As Virginians embrace the height of summer with trips into the Blue Ridge Mountains and afternoons spent on trails, most know to check their skin for pesky hangers-on at the end of the day. Peak outdoors season also means peak tick season in this neck of woods.
Outdoor enthusiasts have long been aware of the risk of Lyme disease from tick bites, but it’s only in recent years that people have noticed a strange new allergy to red meat that’s also associated with the creature's bites. The University of Virginia’s Dr. Thomas Platts-Mills is the nation’s primary researcher on this newly discovered allergy and how its culprit, the Lone Star tick, induces it in humans.
Platts-Mills, who heads the UVA Health System’s Division of Allergy and Clinical Immunology, has been researching the steady rise in tick-induced meat allergies for nearly two decades. UVA Today recently sat down with him to learn about the progress of his research and what symptoms readers should be on the lookout for following any tick bites.
Q. How did you first uncover the cause of this new meat allergy?
A. It all started with the cancer drug cetuximab. The year it was released, it became obvious that some patients were having bad reactions to it in Virginia, North Carolina, Tennessee, Arkansas, southern Missouri and eastern Oklahoma. We had colleagues in clinical trials for the drug reach out asking us to help them figure out why it was causing allergic reactions in some patients in these specific areas.
We couldn’t make any sense of that at first, but we did develop an assay [or investigative procedure] that measured immunoglobulin E, or IgE, antibodies to cetuximab. IgE antibodies are the antibodies that give rise to allergy. So if you have hay fever, you will have IgE antibodies to pollen, and if you’re allergic to cats, you have IgE antibodies to a protein that’s present in cat dander.
We proved that if you had IgE antibodies to cetuximab before you first took it, you were 30 times more likely to have an allergic reaction to the drug. We also proved what the IgE was binding to. We showed that these patients had IgE to cetuximab but in particular, it was binding to a sugar in the drug called alpha-gal. We found that patients who had antibodies binding to alpha-gal were showing delayed allergic reactions to red meat [meat from mammals]. They got hives or anaphylaxis five or six hours later.
Q. How did you make the connection between this allergy and bites from the Lone Star tick?
A. My fellow at the time, Jake Hosen, spent two days searching for other ailments that fit the same geographic pattern as the alpha-gal allergy and the only one that matched was Rocky Mountain spotted fever, and we know that is spread by Lone Star ticks. That’s when we started asking patients if they noticed the allergies beginning after they received tick bites.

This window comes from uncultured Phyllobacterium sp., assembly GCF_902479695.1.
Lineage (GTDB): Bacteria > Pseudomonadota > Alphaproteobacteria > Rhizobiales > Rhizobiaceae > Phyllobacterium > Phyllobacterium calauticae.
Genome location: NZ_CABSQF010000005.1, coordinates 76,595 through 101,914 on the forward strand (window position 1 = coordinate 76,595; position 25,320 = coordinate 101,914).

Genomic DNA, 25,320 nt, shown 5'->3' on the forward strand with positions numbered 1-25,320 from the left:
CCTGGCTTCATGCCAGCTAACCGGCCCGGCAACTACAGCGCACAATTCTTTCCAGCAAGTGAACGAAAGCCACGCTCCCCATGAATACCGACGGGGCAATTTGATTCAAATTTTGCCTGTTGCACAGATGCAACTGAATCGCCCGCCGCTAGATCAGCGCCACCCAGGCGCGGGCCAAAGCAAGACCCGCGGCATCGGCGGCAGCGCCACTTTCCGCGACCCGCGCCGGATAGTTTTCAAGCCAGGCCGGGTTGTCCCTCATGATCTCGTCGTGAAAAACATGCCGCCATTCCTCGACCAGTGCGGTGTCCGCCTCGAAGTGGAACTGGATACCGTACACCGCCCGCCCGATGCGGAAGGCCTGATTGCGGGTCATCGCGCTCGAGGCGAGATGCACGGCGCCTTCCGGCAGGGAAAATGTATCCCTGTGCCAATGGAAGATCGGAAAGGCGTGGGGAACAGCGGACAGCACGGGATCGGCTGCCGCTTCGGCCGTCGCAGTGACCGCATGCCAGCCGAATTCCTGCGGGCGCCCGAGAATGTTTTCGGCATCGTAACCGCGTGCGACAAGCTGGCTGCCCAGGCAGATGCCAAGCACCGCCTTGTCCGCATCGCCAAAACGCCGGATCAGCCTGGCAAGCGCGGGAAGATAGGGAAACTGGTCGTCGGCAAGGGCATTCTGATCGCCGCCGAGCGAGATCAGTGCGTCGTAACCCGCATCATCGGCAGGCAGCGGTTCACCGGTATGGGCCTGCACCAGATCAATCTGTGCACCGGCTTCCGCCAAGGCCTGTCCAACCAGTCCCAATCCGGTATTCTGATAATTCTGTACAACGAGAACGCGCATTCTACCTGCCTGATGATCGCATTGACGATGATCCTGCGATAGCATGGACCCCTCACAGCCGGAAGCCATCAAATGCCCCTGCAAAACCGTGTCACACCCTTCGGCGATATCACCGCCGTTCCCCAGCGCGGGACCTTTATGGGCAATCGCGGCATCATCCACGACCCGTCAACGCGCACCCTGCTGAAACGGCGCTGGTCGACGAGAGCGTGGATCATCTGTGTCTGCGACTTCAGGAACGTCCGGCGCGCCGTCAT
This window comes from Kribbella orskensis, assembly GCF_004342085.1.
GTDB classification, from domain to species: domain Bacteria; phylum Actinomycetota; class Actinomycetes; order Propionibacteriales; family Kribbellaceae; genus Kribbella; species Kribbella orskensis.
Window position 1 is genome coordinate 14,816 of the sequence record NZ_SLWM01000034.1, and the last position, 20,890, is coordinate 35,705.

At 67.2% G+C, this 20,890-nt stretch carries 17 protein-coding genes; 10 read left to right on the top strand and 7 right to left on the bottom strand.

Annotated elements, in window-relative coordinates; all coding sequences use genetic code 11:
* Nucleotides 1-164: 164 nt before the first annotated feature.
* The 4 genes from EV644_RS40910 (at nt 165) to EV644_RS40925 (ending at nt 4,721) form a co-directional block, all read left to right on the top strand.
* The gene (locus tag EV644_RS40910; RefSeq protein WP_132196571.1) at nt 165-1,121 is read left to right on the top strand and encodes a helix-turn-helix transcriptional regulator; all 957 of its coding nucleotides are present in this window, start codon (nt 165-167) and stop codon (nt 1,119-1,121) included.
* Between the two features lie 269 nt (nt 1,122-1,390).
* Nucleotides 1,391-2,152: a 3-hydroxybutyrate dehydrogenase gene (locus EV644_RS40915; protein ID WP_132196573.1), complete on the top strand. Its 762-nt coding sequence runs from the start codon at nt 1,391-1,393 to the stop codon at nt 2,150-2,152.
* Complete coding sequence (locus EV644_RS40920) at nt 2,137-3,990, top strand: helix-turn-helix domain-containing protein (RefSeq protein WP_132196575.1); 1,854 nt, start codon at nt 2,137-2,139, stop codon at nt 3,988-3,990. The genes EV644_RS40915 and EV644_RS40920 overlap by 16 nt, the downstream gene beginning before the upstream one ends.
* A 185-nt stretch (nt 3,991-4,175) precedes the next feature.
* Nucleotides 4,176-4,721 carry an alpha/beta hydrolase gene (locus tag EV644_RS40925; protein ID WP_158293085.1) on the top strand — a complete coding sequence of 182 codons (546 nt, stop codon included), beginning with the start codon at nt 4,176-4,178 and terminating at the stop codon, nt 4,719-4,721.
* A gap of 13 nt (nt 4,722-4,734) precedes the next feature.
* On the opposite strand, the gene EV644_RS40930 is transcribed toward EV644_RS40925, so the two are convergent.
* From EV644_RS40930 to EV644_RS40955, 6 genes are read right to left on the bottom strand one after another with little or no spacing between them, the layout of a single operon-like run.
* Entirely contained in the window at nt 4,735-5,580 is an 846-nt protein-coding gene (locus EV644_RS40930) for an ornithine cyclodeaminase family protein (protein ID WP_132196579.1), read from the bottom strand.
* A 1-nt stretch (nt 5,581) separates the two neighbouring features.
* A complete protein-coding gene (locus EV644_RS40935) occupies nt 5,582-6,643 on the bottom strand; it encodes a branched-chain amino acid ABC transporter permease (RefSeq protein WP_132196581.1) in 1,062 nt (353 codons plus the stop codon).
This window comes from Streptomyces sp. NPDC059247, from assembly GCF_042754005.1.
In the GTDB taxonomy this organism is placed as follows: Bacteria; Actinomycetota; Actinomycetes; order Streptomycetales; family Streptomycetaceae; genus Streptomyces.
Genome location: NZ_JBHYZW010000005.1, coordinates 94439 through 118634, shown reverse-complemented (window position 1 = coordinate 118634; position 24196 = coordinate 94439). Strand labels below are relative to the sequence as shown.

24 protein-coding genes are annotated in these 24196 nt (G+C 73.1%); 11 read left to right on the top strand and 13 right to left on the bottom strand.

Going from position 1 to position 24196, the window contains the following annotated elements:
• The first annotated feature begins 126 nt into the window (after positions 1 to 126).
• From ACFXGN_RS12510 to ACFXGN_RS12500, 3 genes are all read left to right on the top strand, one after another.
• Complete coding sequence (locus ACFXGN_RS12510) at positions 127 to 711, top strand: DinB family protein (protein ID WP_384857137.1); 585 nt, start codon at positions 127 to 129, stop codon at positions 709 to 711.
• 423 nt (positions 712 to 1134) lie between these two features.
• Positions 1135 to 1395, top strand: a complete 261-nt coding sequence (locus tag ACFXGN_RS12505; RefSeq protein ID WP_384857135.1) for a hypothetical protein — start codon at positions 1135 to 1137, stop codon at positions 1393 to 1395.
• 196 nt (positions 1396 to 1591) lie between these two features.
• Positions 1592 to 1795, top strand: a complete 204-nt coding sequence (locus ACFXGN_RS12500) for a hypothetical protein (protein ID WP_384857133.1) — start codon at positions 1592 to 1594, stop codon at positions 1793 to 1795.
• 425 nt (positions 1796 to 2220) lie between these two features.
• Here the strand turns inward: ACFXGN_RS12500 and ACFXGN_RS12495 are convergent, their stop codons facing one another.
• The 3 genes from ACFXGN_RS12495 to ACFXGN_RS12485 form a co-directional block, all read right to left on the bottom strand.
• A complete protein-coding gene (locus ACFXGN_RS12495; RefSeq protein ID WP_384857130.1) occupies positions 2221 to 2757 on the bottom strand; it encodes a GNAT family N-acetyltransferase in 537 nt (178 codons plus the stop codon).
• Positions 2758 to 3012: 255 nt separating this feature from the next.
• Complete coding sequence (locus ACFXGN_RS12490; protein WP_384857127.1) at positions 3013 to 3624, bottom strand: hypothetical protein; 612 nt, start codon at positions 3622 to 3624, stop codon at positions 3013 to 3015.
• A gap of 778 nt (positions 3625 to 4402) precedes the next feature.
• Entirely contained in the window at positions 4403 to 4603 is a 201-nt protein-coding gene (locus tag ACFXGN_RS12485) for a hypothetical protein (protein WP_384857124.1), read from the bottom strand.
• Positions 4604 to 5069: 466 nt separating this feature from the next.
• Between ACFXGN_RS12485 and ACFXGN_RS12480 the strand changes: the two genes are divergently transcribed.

Eventually we found out that patients who reported bites from ticks that itched for more than two weeks were very likely to develop the IgE antibody.
Q. Are there any traits that make some people more likely to develop this allergy?
A. We’ve thought of lots of possibilities, but haven’t identified specific traits yet. It’s clear that ticks bite some people and not others, but we don’t know why. You can take four people on a picnic in the grass and two of them will get covered in ticks and the other two won’t get any bites at all. We believe that might have something to do with how their skin smells to ticks. Ticks – and, in general, arachnids like spiders, mites and chiggers – are all very sensitive to smell. Ticks smell a mammal and then they jump, but many of them are species-specific.
The tick that causes Lyme disease is a mouse tick, primarily. The Lone Star tick is primarily a deer tick and that may be the key to why this allergy has increased so much recently. The deer population has become spiked in recent years.
Q. Are there any other known bug or animal bites that can induce allergies this way?
A. We know of other ticks that can do this. The Lone Star tick is Amblyomma americanum. In Australia, Ixodes holocyclus does this; in Europe, Ixodes ricinus does this; and we know of varieties in Japan and Africa that can do this as well. They all induce the IgE antibodies. In Australia and Europe, we know they induce the meat allergy.
In Africa, we think there are ticks that induce the IgE response, but the amount of clinical reaction appears to be limited – so far, most of it appears to be itching rather than hives or anaphylaxis.
Q. Are children any more or less susceptible to the allergy than adults?
A. It definitely occurs in children. We’ve seen about 45 cases of it in children in our clinic and if they get tick bites, they can get it. It’s possible that children don’t get it as much, but we don’t have any hard evidence to prove that right now. Anecdotally, we know it’s much more common in our adult allergy clinic.
Q. What are the next steps in your research?
A. We’re running comparisons with another form of food allergy called eosinophilic esophagitis, because the immune response in that is completely different from the immune response to alpha-gal. Eosinophilic esophagitis is an immune response brought on through the esophagus, so it’s a localized response. We want to understand how that’s different from the alpha-gal immune response that is a non-local, skin reaction.
By understanding these different responses, we can learn more about how the alpha-gal allergy is brought on by the initial tick bite on the skin.
The header photo is published under creative commons and has been cropped and recolored.
Office of University Communications
July 20, 2017